This production of the West End and Broadway hit, which celebrates 30 years on the London stage in September this year, meets all the technical, musical and performance challenges head-on. A magical mirror brings the apparitional Phantom to life before he transports Christine through his underground lair in a boat, and Tilley and Matt Bancroft's backdrops and lighting respectively combine to bring the worlds of the Opera House and the Phantom's underworld to a stunning reality. The costumes are sumptuous, Katie Haywood's choreography is spot-on and Katie Hailstone's musical direction is incredibly impressive. undefinedThese voices have been very well-trained and coached to achieve their full potential and along with John Bowness's excellent direction, it is clear that the huge array of talent at LTC Youth is being carefully and well nurtured. Every performer onstage is fully focussed, every one a character, every one playing to their strengths. 

 

There are other notable and no less superb performances from Edward Watchman and William Pearson as the endlessly entertaining Opéra owners Monsieur Firmin and Monsieur Andre, Katie Ireland's stern yet compassionate ballet mistress Madame Giry, Christine's innocent close friend Meg Giry (Georga Ratcliffe), Aaron Titterton's downtrodden opera star Ubaldo Piangi, Adam Woodward's compelling Auctioneer, Jim Haywood's amusing Monsieur Lefevre and Fop, Dominic White's demented Joseph Buquet, Scarlett Marchant's Confidante and Ewan Bourne's Passarino in the Phantom's own 'Don Juan Triumphant'.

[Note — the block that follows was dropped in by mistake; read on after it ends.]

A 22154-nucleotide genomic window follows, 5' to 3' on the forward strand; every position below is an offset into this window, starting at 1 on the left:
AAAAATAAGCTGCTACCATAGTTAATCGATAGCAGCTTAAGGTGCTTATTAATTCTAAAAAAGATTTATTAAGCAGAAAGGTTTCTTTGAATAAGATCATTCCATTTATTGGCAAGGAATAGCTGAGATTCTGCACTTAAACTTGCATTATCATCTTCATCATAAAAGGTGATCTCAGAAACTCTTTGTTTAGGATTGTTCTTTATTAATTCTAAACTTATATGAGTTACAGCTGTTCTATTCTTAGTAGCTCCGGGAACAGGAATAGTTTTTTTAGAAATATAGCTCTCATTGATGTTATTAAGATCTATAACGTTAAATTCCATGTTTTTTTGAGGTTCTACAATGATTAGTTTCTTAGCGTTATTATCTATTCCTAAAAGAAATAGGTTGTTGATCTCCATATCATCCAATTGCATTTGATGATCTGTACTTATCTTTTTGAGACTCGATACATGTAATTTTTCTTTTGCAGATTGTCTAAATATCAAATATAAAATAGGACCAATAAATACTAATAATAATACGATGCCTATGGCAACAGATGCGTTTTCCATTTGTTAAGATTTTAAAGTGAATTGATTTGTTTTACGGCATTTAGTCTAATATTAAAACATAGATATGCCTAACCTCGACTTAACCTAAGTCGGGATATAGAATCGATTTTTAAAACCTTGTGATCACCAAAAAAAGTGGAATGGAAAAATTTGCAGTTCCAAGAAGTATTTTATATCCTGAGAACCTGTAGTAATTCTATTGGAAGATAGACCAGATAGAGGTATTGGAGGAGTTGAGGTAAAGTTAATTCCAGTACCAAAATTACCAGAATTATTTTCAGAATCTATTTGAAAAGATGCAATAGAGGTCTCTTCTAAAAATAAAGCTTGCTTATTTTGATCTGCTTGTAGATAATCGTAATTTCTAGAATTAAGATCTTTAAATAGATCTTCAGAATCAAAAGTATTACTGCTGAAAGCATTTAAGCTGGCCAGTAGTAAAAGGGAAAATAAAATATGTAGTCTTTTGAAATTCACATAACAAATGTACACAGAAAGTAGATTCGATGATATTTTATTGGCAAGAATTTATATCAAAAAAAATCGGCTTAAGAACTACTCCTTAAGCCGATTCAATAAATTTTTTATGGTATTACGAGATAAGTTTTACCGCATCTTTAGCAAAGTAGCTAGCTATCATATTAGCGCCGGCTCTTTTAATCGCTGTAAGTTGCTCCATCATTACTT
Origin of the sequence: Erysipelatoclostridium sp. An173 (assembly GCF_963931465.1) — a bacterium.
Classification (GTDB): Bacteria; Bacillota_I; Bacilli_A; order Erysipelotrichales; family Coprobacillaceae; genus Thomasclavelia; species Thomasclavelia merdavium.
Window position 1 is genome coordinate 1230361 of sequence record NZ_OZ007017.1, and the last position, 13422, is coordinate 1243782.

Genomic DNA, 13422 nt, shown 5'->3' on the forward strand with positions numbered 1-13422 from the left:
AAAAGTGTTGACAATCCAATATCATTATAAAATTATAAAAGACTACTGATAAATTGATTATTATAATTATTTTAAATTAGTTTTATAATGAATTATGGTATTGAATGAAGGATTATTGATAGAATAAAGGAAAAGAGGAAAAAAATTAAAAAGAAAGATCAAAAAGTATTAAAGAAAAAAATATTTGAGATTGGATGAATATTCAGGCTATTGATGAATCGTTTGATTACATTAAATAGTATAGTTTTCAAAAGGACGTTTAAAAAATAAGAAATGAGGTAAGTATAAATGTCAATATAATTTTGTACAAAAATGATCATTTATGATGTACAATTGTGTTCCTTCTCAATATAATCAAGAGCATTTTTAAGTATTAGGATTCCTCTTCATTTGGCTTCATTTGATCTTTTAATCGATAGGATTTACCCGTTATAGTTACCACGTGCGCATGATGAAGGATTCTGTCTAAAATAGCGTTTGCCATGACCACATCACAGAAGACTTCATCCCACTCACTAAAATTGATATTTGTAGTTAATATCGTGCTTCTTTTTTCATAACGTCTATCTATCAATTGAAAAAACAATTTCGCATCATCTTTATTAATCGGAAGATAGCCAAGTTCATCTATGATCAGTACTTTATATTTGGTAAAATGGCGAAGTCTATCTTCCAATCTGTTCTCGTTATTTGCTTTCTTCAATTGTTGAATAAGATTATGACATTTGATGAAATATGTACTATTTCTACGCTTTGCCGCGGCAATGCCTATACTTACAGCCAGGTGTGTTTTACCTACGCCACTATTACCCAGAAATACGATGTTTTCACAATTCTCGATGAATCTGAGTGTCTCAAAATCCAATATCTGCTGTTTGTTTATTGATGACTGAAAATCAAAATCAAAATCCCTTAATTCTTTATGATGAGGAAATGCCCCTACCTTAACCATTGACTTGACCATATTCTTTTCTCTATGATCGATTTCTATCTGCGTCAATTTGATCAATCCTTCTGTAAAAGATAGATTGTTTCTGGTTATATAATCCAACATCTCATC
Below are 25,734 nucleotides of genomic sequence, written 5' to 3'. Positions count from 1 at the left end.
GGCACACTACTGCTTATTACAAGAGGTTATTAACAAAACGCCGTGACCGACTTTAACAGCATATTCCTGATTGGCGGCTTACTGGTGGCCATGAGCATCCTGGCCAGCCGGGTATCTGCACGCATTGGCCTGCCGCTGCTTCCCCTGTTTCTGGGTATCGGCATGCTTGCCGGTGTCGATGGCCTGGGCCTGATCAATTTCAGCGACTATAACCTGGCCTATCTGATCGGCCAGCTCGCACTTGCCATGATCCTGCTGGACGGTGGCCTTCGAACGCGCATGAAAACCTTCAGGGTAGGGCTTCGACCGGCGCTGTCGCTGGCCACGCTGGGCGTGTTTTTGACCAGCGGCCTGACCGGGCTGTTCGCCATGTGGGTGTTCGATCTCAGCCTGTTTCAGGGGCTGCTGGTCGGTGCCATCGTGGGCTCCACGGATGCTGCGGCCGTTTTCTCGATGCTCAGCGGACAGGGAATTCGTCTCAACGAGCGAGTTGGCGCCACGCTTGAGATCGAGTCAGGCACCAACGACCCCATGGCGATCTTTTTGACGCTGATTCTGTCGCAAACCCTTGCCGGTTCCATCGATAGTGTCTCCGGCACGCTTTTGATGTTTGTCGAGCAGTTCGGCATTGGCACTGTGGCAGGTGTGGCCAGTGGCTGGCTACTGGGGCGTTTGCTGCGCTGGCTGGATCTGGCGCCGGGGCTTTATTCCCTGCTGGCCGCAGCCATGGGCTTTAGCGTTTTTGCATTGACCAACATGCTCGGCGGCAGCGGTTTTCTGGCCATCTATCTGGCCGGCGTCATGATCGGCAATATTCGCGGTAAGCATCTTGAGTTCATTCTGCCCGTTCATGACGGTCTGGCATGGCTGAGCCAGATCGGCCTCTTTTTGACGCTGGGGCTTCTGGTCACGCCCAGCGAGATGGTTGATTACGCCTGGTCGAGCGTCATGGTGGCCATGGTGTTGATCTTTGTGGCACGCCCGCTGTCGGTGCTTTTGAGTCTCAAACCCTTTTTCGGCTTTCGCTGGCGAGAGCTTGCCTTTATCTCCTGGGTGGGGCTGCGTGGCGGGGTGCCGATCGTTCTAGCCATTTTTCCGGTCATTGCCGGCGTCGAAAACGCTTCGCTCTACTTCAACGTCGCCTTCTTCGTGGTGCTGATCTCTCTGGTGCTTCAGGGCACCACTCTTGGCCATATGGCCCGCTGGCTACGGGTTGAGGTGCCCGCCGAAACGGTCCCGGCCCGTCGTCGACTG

Powerful and Memorable

The company's ensemble and dancers are a joy to watch throughout (never more so than in the terrifically uplifting and colourful 'Masquerade') and make this a powerful, memorable production of which everyone involved should be rightly proud. The principal singers were all as good as any I've heard in regional theatre and when their voices combined together the effect was enough to set the hairs rising on the back of my neck.

 

Once again LTC Youth have demonstrated a canny knack for being able to make the audience forget the 'youth' aspect of what they do, with a production full of performances that are every bit as mature and accomplished as you could wish to see onstage. This is youth theatre beyond its finest. Licensing restrictions mean that they are limited to a maximum of five performances which is a genuine shame, but for everyone of you out there who has managed to secure yourself a seat, you're in for a treat. For everyone who missed out, I implore you to keep an eye out for their next show. 


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Production Information


Theatre: Brewhouse Arts Centre

Showing Until: Saturday, April 2, 2016

Production Company: LTC Youth